Ever since the founding of the United States, the Electoral College system has been used to decide the winner of Presidential elections.
But if a plan quickly making its way through state legislatures across the country gets enough support, the Electoral College – as we’ve known it throughout history – would be scrapped, and the winner would be based only on the national popular vote.
It may seem difficult to imagine, but here’s how the proposed plan would work.
This proposal – known as the Popular Vote Movement – involves an Interstate Compact where states would commit to select electors pledged to vote for the national popular vote winner, regardless of how their own state voted. Read The Full Story
The standoff in Nevada reached new heights this afternoon as armed federal agents began arresting militia members gathered to protest in support of Cliven Bundy.
In total, 16 protesters taking part in the rally are reportedly in custody and being held without bail on domestic terrorism charges, resisting arrest, creating a public nuisance, and trespassing. County and city officials in the area have not yet released a statement on the arrests or the names of those arrested. Early reports indicate that protesters were verbally and physically abused prior to being arrested. Communications have been difficult and local media outlets are scrambling for more details. Read The Full Story
The recitation of a little-known "Salute to the Flag of Tennessee" in the state Senate is often met with confusion with visitors to the upper chamber of the General Assembly.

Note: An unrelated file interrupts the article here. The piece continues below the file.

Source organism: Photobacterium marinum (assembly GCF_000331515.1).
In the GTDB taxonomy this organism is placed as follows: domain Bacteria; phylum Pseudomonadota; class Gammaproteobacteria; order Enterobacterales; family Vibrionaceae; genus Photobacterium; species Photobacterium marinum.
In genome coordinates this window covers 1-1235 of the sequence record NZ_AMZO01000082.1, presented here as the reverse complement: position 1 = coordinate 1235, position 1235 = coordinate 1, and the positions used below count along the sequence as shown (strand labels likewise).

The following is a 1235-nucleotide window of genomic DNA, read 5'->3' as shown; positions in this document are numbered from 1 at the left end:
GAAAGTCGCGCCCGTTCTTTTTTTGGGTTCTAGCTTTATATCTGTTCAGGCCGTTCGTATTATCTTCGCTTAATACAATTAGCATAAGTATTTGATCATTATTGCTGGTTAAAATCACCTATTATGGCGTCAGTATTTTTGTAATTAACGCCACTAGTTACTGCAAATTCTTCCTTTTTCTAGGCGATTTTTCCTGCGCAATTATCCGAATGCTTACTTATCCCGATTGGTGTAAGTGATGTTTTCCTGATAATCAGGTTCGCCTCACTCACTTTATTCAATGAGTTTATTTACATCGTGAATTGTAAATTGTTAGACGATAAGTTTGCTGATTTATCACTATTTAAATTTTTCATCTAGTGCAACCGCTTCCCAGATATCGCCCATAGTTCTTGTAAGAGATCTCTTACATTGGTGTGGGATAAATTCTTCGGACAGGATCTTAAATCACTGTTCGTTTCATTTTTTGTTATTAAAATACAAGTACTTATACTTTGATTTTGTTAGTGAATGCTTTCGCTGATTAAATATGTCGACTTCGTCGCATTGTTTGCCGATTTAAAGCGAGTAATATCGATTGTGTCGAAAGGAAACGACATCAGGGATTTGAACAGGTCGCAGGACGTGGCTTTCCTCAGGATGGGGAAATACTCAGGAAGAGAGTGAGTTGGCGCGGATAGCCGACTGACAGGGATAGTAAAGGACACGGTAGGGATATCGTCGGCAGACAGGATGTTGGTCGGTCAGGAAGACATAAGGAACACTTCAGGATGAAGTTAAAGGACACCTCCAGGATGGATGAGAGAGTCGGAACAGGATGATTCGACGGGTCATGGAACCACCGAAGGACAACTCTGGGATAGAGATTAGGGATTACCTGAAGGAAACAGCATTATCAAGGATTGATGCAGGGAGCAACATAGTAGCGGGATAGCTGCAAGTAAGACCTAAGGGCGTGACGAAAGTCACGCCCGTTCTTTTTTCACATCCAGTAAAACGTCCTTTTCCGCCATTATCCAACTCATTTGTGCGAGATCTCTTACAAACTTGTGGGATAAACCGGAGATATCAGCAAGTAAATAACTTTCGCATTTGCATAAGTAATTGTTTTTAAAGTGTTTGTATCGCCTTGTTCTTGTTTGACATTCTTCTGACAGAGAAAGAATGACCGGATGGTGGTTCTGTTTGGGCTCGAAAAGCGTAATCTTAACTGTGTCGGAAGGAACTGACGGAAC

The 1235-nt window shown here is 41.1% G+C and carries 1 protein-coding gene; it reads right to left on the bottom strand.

Now, lawmakers want to have schoolchildren follow suit.
The Senate voted 32-0 on Tuesday to urge schools to have students recite the salute that reads: "Three white stars on a field of blue / God keep them strong and ever true / It is with pride and love that we / Salute the Flag of Tennessee." Read The Full Story
The solute was written by Lucy Steele Harrison in 1981. Lucy Steele Harrison was the State Regent of the Tennessee Society, Daughters of the American Revolution from 1981-1983. The Daughters of the American Revolution helped to promote Francis Bellamy's socialist pledge to the American flag.
Tennessee lawmakers overwhelmingly voted in favor a bill that bans the construction of bus rapid transit (BRT) in two counties, one of which includes the city of Nashville. 1
The impetus for the vote was a proposal to build a $174 million BRT system in Nashville called The Amp, which would’ve ran on a 7.1 mile route and served rapidly growing neighborhoods across the city. There’s a more detailed summary of the project over at The Tennessean.
Although BRT has been shown to revitalize economies and reduce congestion, opponents of The Amp voiced concerns about the safety of unloading bus passengers along roadways and whether private land would be used to build dedicated bus lanes. Read The Full Story
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